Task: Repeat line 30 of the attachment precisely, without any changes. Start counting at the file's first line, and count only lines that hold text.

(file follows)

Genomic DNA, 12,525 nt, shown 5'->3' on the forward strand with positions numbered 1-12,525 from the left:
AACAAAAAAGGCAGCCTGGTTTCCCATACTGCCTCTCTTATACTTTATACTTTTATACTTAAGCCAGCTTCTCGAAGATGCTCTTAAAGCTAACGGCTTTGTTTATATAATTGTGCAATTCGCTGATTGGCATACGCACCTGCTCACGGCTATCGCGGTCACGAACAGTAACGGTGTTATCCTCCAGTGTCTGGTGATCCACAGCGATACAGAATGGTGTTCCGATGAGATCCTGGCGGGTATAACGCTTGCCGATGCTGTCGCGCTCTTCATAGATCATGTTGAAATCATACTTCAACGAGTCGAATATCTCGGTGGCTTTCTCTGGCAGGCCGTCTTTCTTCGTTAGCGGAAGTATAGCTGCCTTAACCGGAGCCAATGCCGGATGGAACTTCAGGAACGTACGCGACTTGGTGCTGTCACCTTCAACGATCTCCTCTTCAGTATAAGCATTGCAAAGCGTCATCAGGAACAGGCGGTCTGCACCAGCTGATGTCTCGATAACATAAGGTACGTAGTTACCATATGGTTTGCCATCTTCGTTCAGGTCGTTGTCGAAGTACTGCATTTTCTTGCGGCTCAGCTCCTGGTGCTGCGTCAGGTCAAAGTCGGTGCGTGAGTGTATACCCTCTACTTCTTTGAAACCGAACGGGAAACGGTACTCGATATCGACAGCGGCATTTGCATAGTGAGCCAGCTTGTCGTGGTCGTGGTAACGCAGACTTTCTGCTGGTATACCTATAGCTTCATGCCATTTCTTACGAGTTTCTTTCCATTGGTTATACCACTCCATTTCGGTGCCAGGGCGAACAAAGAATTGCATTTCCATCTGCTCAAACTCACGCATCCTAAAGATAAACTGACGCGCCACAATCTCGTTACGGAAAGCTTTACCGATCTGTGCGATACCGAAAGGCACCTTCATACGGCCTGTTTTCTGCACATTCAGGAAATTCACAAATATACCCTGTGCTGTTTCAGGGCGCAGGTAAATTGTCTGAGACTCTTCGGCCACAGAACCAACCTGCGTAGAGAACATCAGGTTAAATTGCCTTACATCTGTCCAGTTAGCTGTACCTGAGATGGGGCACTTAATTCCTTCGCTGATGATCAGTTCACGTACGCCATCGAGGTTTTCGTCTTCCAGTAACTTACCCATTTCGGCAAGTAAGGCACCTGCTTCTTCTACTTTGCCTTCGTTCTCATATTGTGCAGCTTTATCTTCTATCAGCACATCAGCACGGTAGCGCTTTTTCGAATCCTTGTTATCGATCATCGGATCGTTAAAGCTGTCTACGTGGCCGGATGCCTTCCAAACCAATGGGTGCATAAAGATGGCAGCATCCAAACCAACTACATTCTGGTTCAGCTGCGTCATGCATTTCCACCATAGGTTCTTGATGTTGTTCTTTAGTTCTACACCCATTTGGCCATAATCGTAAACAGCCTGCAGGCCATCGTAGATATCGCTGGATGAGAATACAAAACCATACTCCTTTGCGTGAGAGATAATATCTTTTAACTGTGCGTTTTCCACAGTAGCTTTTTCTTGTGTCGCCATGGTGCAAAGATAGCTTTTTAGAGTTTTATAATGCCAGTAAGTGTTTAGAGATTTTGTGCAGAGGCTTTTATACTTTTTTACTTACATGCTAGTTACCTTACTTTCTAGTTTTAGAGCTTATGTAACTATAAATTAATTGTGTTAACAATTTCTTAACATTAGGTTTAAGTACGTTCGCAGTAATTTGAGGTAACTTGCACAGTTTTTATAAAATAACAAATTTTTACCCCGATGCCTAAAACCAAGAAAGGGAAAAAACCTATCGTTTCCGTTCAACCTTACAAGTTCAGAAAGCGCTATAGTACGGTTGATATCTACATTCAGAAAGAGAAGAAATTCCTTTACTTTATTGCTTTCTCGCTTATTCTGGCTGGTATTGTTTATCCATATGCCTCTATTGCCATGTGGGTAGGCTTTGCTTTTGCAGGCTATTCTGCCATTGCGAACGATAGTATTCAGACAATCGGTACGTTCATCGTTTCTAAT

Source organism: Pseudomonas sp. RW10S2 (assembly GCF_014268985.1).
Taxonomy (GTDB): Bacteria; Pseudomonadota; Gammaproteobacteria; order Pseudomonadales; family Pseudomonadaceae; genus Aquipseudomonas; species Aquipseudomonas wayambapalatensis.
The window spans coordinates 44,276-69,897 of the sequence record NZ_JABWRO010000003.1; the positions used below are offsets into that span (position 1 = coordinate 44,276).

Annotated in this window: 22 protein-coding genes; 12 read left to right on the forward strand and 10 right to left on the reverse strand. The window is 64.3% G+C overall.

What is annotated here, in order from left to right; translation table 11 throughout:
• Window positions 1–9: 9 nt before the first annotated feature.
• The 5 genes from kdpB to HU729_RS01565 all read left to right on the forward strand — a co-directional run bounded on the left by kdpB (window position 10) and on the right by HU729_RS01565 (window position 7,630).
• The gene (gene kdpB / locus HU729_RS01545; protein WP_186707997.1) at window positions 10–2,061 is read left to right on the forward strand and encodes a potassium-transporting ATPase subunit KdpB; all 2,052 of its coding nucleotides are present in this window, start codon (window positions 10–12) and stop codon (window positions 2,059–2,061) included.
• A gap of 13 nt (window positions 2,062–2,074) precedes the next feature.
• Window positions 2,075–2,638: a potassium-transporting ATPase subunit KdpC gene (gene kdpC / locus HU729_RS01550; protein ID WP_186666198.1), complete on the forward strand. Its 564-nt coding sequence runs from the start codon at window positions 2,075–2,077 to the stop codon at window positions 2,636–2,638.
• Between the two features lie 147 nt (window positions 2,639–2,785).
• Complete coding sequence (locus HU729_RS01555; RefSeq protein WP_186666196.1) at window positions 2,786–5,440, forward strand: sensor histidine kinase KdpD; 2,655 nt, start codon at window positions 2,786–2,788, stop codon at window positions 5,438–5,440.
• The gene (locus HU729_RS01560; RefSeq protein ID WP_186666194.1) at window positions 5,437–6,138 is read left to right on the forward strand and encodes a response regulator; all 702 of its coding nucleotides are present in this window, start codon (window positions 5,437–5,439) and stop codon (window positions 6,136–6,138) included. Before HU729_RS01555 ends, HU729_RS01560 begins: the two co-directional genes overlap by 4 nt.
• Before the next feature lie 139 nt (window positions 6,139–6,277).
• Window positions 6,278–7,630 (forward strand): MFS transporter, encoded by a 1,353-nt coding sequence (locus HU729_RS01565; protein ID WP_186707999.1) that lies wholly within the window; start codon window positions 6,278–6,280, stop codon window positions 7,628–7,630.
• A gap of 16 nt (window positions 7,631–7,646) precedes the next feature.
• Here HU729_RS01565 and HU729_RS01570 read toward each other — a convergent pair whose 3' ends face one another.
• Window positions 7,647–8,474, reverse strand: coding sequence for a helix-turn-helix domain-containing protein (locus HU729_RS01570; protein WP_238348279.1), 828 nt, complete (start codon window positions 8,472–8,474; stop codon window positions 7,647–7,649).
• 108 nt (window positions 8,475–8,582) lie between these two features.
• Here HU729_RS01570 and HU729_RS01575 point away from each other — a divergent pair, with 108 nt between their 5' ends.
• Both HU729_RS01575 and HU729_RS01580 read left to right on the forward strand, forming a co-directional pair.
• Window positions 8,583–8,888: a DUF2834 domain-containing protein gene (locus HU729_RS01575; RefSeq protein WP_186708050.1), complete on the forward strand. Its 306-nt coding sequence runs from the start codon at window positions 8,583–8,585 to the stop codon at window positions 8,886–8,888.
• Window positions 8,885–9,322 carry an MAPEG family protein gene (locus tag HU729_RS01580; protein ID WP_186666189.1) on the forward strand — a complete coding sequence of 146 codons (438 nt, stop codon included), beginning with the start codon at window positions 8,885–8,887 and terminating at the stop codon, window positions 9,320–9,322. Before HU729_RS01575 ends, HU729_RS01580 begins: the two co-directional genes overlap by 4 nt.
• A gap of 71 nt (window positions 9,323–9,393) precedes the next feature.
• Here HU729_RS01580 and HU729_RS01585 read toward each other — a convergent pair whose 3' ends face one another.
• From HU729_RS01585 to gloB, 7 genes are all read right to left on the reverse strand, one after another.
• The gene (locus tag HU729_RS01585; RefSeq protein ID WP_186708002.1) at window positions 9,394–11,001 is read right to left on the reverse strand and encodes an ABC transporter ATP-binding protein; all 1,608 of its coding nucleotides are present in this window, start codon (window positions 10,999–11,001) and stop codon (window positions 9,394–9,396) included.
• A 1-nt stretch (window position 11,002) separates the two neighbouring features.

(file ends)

• A 1-nt stretch (window position 11,002) separates the two neighbouring features.